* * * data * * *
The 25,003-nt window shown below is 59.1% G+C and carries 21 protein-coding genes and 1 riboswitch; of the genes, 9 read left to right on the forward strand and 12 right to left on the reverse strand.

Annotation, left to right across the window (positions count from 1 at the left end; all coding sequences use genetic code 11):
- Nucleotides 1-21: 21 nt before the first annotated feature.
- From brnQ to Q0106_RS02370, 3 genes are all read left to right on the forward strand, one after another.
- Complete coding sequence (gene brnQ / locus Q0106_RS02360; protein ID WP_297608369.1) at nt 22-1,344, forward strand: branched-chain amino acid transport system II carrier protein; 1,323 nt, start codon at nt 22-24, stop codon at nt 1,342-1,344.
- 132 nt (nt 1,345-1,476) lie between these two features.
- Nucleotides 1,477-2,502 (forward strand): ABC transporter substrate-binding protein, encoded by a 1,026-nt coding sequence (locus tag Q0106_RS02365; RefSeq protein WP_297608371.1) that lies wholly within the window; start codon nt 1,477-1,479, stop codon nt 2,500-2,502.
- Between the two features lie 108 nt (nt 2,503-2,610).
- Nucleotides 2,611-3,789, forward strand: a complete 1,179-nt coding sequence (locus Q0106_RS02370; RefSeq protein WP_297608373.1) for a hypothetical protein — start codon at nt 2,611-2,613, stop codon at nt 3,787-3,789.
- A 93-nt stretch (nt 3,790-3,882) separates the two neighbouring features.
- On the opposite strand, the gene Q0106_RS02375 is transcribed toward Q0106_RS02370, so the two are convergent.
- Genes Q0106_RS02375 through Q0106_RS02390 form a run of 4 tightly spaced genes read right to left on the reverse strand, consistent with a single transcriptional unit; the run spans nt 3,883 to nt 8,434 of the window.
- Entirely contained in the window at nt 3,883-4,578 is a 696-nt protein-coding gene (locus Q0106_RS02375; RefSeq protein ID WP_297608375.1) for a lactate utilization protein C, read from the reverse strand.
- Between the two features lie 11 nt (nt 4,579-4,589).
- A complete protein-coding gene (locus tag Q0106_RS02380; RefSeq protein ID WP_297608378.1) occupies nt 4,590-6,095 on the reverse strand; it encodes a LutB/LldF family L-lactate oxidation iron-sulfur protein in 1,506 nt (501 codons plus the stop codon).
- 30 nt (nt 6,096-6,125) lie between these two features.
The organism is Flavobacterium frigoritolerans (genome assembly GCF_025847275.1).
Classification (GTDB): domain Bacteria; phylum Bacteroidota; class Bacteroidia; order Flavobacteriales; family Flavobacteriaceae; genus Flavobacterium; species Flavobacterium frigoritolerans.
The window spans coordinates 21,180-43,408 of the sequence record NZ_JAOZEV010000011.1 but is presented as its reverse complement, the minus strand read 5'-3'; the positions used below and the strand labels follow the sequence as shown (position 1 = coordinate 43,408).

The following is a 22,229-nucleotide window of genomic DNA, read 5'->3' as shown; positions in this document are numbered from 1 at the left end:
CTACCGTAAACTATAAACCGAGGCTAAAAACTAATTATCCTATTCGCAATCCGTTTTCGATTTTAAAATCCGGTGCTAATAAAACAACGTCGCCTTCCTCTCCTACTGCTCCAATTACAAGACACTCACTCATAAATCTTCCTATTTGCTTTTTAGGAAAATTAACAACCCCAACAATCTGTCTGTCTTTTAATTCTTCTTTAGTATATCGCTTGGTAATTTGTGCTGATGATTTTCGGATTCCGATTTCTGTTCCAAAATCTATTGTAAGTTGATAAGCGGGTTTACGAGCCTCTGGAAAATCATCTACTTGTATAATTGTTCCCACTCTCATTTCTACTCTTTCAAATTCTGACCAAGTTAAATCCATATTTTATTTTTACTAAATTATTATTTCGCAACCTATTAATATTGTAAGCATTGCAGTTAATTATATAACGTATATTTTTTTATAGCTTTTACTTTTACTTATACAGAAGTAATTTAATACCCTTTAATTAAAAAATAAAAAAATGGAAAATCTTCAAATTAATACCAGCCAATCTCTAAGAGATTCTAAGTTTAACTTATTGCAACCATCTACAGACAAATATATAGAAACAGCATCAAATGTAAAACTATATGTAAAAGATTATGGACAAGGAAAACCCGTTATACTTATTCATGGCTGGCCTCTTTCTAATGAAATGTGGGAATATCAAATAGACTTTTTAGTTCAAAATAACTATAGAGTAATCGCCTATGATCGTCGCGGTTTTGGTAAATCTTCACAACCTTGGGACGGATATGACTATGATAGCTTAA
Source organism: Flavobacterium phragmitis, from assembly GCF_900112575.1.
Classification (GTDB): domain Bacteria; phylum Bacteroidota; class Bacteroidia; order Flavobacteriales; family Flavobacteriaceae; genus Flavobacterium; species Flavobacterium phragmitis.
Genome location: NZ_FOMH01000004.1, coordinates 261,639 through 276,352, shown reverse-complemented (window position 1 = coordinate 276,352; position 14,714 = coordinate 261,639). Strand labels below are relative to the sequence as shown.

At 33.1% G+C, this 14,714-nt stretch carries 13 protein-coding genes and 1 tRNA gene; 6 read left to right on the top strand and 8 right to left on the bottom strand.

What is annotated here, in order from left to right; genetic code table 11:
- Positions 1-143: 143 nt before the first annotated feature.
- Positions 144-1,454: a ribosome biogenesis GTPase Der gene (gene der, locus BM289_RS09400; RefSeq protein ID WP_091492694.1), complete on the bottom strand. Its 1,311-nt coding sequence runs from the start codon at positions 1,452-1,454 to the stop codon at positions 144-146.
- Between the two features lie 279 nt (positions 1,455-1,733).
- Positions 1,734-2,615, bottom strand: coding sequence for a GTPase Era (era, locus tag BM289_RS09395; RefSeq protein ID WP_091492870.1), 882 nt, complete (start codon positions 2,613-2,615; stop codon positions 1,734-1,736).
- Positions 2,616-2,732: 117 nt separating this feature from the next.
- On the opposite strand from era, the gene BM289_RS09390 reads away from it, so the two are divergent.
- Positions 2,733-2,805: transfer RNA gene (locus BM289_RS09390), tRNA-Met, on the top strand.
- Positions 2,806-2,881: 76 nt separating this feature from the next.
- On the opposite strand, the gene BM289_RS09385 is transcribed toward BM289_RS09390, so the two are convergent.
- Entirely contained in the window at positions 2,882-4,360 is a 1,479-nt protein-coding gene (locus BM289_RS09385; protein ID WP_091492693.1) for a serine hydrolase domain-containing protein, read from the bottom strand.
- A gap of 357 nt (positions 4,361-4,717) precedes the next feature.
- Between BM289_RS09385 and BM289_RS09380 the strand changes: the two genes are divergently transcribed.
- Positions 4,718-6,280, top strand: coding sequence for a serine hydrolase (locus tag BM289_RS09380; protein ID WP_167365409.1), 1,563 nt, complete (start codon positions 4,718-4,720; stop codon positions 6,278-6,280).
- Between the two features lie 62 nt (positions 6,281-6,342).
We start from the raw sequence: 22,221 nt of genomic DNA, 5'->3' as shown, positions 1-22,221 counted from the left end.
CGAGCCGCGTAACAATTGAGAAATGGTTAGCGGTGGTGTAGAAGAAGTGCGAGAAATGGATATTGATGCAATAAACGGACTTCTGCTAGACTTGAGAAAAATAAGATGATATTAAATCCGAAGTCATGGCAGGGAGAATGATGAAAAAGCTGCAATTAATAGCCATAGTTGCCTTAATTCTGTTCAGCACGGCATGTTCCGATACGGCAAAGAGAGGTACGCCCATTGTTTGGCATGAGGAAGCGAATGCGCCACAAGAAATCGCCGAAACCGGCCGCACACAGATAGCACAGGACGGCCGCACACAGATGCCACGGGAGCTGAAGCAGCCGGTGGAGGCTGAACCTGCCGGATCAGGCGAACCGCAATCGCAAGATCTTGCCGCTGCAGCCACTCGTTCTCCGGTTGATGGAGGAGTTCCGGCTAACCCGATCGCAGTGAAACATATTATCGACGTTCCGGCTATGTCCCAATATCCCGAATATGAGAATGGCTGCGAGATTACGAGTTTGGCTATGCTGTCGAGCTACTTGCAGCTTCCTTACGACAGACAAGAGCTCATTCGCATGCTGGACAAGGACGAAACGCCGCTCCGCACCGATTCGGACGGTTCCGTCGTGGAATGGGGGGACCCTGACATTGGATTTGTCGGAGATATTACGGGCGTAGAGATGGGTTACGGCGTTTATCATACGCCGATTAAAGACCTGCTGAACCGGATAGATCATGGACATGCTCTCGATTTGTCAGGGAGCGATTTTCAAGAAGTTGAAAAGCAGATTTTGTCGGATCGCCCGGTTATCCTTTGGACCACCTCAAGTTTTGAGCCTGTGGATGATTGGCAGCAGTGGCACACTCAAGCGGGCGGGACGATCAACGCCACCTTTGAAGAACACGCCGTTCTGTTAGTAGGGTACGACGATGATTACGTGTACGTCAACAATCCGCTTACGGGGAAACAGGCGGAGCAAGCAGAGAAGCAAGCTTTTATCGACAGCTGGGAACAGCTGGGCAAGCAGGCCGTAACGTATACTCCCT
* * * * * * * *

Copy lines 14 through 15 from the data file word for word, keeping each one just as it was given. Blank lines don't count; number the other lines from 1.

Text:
- Between the two features lie 11 nt (nt 4,579-4,589).
- A complete protein-coding gene (locus tag Q0106_RS02380; RefSeq protein ID WP_297608378.1) occupies nt 4,590-6,095 on the reverse strand; it encodes a LutB/LldF family L-lactate oxidation iron-sulfur protein in 1,506 nt (501 codons plus the stop codon).